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From Christian Gross <ChristianGr...@yahoo.de>
Subject Re: apr_memory_system.c;apr_memory_system.h
Date Wed, 09 May 2001 12:28:06 GMT
Hi

I have been following the apr memory thread with great interest and I
think I am missing some point that maybe all of you folks know.  I am
referring to the concept of using shared memory and regular memory as
a "one" pool resource.

Consider the following example...

struct foo {
	void *ptr;
};

struct foo *myFoo;

myFoo = (struct foo *)apr_shm_malloc( ..);
tmpStruct->ptr = apr_palloc( ...);

or the following could be coded

tmpStruct->ptr = apr_shm_malloc( ...);

The problem here is that you putting both regular memory and shared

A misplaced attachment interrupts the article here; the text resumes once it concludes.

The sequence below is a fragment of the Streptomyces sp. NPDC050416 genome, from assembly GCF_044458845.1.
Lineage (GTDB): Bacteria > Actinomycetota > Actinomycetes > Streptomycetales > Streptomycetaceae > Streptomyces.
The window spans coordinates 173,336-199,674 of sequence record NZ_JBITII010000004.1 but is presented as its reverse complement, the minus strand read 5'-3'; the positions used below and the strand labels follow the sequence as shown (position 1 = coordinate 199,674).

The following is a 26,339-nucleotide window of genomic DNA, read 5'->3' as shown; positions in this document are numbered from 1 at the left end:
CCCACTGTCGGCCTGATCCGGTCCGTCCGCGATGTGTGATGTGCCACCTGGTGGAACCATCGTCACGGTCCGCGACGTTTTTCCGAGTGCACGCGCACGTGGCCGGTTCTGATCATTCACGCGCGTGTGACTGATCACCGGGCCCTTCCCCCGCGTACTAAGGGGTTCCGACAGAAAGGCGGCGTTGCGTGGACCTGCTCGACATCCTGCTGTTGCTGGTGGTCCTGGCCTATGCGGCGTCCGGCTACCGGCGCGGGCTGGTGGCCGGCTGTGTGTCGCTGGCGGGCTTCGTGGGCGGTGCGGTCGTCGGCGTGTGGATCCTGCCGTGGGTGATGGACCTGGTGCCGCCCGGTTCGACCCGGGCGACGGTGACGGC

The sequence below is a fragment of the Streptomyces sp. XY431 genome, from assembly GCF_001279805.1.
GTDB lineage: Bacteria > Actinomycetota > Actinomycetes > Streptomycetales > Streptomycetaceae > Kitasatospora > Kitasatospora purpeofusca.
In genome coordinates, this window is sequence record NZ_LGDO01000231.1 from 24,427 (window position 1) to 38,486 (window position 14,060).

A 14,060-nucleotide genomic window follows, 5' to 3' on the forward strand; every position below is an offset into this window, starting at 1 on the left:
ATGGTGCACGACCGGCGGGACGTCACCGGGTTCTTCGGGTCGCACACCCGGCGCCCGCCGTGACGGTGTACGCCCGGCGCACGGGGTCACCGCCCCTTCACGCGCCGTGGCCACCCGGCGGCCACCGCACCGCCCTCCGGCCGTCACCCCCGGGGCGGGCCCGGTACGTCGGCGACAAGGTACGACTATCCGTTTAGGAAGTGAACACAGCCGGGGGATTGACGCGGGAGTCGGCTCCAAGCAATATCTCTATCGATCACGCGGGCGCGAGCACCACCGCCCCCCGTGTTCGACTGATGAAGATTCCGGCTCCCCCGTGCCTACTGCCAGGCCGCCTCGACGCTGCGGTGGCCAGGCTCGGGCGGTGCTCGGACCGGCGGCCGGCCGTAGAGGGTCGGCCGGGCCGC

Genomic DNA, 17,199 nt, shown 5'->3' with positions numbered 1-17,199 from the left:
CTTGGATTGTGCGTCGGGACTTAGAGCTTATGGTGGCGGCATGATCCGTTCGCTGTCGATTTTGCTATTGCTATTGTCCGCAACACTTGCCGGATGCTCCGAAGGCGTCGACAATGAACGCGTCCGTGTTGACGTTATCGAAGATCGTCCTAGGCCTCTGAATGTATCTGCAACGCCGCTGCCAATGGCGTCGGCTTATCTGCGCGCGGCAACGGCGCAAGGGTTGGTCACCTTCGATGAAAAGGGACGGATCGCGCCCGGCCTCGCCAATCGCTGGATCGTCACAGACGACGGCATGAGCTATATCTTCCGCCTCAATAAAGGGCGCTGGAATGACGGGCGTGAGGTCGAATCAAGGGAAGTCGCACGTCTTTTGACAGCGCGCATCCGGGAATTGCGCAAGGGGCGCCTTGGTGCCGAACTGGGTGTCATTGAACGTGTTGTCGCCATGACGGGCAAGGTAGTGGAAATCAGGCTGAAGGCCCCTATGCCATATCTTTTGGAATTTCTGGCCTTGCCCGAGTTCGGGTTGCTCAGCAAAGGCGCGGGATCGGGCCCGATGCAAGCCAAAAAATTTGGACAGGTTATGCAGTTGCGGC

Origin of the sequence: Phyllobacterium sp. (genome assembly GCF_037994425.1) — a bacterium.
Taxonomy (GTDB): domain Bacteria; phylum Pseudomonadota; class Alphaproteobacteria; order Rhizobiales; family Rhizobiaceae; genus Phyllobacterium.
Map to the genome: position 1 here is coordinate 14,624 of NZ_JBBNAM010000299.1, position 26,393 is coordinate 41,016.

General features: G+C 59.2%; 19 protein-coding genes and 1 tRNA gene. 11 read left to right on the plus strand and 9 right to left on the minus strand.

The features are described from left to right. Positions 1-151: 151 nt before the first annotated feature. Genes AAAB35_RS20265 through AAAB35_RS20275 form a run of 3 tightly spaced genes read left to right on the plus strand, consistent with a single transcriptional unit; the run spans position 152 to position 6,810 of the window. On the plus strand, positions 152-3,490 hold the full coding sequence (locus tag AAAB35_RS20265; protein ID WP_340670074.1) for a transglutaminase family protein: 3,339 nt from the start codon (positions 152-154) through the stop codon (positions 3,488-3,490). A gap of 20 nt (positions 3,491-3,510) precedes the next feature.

memory under one hat.  As a result a programmer could have the
impression that it is regular memory that can be referenced using a
simple pointer.  But the truth is that allocating shared memory and
then using pointers within shared memory is an absolute pain in the
butt.  OR one could use the VC++ compiler with its support of offset
based pointers.  And I suppose everyone is ready to jump to VC++ ;)

Seriously though, how would the use of pointers in structures work
when using shared memory and regular memory allocated from "one" pool
work?

Christian Gross


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